Game Show Games with an Educational Spin

3 Game Show Games with an Educational Twist | Remedia Publications
We all love a good game show! Next time you’re looking for ways to spruce up your game-play in the classroom, try watching your favorite game show and then modify the games for your classroom. This is not a new concept; it has been done for years with shows like Jeopardy and Family Feud. And now we’ve done it with three games that are spin-offs of NBC's Hollywood Game Night classics.  

If you're not familiar with it, the show brings together two awesome components—games and celebrities. We’ve simply put an educational twist on a few of Hollywood Game Night's very simple games so that you can use them to review just about any subject in your classroom. You probably won't have the celebrity guests, but you can definitely have fun! Bonus…these games require very few materials. Each game will require you to have a writing utensil (shock!) and a timer (a watch will do just fine).

Want more reasons to start playing games in the classroom? Read this!

Off the Top of My Head Materials: Sticky-Notes, Marker, & Timer

Split the class into at least two teams. Each student will have a sticky note on his or her forehead. Each sticky note has a review word, phrase, punctuation or grammatical term, math formula, historical figure, book character, or whatever you might want to review written on it. Everyone can see what is on the sticky note, except for the person wearing the sticky note.

Have one team play at a time. Depending on how many students are in each team, assign a time limit, like 90 seconds. Each team has that much time to try and get through as many sticky notes as possible. Have team members line up. The person at the front of the line turns to face the person behind him. That person gives the guesser clues to help him figure out what the sticky note on his own forehead says. Once the guesser gets the answer, he moves to the front of the line and turns around to begin giving clues to the person who was behind him. The person who was giving clues goes to the end of the line. Each correct answer is worth one point.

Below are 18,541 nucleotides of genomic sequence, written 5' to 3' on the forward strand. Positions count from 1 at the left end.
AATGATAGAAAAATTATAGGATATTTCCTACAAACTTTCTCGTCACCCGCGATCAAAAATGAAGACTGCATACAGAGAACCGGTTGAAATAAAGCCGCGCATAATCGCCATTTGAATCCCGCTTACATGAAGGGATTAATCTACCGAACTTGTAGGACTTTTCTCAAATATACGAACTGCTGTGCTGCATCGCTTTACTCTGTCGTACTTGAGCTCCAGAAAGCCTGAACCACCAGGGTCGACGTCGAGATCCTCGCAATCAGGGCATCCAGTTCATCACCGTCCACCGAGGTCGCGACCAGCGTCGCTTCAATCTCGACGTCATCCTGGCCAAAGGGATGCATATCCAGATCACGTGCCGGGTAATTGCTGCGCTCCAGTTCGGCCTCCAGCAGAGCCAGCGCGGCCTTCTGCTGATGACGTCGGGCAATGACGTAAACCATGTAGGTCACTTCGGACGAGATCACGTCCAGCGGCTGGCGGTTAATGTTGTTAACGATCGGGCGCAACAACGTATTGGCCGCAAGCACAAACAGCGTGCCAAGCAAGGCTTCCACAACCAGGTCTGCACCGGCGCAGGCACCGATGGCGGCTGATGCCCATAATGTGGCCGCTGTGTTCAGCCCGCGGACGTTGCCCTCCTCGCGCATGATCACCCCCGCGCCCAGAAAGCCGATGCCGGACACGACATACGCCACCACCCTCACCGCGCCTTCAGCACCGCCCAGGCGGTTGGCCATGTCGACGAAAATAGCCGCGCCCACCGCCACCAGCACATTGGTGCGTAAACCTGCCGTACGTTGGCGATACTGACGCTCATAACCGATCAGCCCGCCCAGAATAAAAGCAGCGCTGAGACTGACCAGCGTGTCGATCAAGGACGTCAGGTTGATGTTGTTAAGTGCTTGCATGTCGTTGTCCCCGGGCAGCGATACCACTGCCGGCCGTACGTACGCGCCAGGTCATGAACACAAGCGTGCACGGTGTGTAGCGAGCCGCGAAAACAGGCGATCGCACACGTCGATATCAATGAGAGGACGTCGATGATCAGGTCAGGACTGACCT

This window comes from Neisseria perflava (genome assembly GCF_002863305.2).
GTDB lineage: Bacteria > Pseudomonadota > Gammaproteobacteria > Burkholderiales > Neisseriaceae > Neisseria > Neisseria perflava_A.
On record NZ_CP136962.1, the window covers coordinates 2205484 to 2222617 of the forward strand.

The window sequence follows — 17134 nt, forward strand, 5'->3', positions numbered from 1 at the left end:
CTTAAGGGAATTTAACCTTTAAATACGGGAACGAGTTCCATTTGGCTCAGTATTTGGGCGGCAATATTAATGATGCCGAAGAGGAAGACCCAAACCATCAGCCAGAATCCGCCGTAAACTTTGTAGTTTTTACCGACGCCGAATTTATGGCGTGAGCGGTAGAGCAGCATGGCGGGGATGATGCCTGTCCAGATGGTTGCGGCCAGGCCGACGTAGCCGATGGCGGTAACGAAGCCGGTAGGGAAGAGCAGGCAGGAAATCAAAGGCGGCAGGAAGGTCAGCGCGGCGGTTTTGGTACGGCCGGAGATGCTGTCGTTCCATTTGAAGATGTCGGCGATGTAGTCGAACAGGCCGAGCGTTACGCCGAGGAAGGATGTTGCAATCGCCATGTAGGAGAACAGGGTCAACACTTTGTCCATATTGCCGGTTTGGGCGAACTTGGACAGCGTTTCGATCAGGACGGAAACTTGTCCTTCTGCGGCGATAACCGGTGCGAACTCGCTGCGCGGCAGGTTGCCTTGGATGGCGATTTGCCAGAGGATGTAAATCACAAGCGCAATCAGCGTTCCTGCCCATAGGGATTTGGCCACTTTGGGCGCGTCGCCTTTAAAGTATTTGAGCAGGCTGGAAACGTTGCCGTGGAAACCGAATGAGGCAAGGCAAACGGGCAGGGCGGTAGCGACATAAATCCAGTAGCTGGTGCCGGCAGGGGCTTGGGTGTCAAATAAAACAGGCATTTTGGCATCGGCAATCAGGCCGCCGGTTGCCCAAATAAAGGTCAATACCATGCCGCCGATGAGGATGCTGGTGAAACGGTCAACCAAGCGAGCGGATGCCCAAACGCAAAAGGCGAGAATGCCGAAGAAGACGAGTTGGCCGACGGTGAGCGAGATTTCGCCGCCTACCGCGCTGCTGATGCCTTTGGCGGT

Watch how this game is played on Hollywood Game Night.

Timeline Materials: Paper or Manila File Folders, Marker, & Timer

This interactive game will give you a chance to review story plot, historical events, or math problems*. Prepare by writing key events on large pieces of paper--at least five to eight events. Display the events out-of-order at the front of the class. Split the class into teams. Each team will take turns rearranging the events into the correct order. Once they have the events in what they think is the correct order, they can submit their answer to you. You quickly review and tell them how many events they have out of order. At this point they have another chance to rearrange the events and resubmit. Give teams at least 90 seconds to complete the timeline (depending on how many events you’ve asked them to rearrange). As each team takes a turn, time them. Whichever team completes their timeline the quickest wins.

To keep the other teams involved while one team is rearranging their events, have the teams quietly work on the same timeline together.
Game Show Games with an Educational Twist | Remedia Publications
Tip! Write the events on manila file folders. This gives you a sturdy surface for four timeline events. Just put a small symbol at the top of each side so you know which sides belong together. When it’s the next teams’ turn, flip the folders around to the next set of events.

*For math problems, students would need to solve the math equations first and then rearrange the problems in order of lowest to highest answer. You may want to give teams more time to complete these timelines.

Watch how this game is played on Hollywood Game Night below. 

No Harm, No Vowel Materials: Overhead Projector or Whiteboard, Marker, Timer  

Review vocabulary words with this simple game. Display one of your spelling words or science terms on the board with the vowels in the word missing.  

For example, if you were reviewing the word “volcano,” you would display the word like this: 

You can play this game in teams by having each team take turns with a group of words and a time limit of 30-60 seconds. The team who guesses the most words in the time limit wins. If a team struggles with a word, you can choose to offer hints before moving on to the next word.  

Or you can have each student in the class write down what they think each word is. Only display the word for about 15 seconds before you move on to the next word. At the end, review what the words were that you showed and find out who got the most correct.  

Watch how this game is played on Hollywood Game Night

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Do you have a favorite game show game that you play in the classroom?